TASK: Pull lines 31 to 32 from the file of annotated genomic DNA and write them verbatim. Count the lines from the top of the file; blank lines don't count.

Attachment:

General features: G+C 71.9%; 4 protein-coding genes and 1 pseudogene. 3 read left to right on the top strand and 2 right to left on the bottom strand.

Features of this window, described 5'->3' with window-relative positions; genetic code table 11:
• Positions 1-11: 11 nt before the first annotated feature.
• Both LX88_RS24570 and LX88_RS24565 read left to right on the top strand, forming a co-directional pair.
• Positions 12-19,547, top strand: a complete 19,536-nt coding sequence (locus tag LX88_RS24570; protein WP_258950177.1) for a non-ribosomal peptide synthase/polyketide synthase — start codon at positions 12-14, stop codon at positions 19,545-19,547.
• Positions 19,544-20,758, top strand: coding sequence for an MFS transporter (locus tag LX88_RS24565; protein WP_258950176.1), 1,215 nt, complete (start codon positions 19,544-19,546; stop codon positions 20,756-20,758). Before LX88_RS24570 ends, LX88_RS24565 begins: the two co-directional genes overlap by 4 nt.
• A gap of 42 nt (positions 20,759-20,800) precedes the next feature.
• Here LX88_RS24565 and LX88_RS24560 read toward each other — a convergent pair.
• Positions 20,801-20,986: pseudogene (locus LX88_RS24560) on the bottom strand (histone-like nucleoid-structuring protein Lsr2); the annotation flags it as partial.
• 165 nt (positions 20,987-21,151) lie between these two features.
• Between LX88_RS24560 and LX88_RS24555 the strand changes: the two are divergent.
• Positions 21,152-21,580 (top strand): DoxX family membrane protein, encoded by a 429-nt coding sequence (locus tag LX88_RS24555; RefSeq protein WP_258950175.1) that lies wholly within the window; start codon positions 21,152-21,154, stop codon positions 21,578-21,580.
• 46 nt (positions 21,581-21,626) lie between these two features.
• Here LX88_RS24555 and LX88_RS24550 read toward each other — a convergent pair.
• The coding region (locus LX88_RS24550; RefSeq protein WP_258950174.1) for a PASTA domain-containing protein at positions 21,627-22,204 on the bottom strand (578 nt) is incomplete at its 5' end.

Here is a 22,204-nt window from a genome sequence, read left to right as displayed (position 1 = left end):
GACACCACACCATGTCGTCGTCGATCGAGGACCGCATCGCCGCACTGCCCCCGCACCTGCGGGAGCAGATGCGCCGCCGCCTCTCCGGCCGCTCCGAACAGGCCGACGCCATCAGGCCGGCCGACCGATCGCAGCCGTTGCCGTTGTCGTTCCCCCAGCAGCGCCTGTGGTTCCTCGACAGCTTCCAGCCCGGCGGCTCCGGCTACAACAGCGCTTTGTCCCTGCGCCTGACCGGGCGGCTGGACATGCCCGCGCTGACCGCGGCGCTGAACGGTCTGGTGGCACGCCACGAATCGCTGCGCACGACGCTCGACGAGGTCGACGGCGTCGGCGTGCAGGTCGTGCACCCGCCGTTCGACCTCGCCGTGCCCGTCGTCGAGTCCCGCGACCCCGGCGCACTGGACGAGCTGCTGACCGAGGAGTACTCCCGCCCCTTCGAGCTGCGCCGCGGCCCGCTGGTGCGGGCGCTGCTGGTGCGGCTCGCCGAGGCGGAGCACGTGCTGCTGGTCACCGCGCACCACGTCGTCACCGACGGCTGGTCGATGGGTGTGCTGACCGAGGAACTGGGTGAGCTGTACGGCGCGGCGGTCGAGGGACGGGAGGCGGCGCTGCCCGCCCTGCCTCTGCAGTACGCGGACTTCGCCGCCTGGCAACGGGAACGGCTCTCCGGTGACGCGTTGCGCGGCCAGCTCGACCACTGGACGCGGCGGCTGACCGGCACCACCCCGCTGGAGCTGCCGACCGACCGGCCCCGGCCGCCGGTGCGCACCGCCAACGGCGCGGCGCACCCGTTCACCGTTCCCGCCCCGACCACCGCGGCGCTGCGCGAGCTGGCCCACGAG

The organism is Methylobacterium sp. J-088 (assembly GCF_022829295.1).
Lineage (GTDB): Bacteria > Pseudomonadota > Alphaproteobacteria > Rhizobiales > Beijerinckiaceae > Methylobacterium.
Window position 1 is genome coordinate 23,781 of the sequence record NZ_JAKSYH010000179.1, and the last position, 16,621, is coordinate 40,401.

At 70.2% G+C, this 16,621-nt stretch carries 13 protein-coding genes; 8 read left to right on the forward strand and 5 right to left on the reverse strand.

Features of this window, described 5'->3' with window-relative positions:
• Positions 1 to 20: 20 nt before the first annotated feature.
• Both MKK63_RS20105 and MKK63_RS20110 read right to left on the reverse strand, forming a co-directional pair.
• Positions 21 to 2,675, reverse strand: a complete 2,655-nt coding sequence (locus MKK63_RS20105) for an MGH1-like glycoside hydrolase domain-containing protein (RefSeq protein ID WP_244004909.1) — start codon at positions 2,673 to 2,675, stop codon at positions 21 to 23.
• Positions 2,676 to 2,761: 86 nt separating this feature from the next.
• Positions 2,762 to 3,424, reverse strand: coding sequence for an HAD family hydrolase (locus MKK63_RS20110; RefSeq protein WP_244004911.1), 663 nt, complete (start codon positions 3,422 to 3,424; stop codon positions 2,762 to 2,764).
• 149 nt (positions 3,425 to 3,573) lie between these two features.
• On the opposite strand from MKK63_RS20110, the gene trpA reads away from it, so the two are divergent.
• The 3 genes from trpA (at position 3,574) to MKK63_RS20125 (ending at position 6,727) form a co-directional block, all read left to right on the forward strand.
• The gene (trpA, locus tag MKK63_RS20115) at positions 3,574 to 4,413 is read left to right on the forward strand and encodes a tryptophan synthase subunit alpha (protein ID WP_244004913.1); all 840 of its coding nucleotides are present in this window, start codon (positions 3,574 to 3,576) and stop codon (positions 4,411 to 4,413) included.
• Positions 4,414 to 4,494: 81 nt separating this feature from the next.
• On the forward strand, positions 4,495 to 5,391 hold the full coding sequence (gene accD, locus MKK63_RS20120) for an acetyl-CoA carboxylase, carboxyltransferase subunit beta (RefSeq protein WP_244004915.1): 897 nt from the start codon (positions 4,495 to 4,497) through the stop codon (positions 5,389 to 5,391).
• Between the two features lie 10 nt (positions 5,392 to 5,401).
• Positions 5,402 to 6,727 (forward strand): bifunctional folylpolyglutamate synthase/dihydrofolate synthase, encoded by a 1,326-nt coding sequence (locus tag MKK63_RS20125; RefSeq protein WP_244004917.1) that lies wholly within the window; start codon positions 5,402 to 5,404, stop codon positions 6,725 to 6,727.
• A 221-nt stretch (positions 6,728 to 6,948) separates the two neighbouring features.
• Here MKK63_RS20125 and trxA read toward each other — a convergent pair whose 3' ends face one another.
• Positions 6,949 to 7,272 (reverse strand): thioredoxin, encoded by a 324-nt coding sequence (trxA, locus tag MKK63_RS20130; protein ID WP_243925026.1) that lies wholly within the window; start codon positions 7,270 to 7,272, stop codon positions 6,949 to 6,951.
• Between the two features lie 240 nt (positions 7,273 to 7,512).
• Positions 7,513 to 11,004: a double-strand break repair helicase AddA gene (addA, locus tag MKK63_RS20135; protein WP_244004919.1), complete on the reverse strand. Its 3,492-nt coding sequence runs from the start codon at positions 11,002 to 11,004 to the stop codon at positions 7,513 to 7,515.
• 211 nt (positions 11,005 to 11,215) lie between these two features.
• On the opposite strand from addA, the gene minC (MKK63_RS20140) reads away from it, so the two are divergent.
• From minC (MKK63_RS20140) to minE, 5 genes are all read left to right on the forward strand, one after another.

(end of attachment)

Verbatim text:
• The gene (trpA, locus tag MKK63_RS20115) at positions 3,574 to 4,413 is read left to right on the forward strand and encodes a tryptophan synthase subunit alpha (protein ID WP_244004913.1); all 840 of its coding nucleotides are present in this window, start codon (positions 3,574 to 3,576) and stop codon (positions 4,411 to 4,413) included.
• Positions 4,414 to 4,494: 81 nt separating this feature from the next.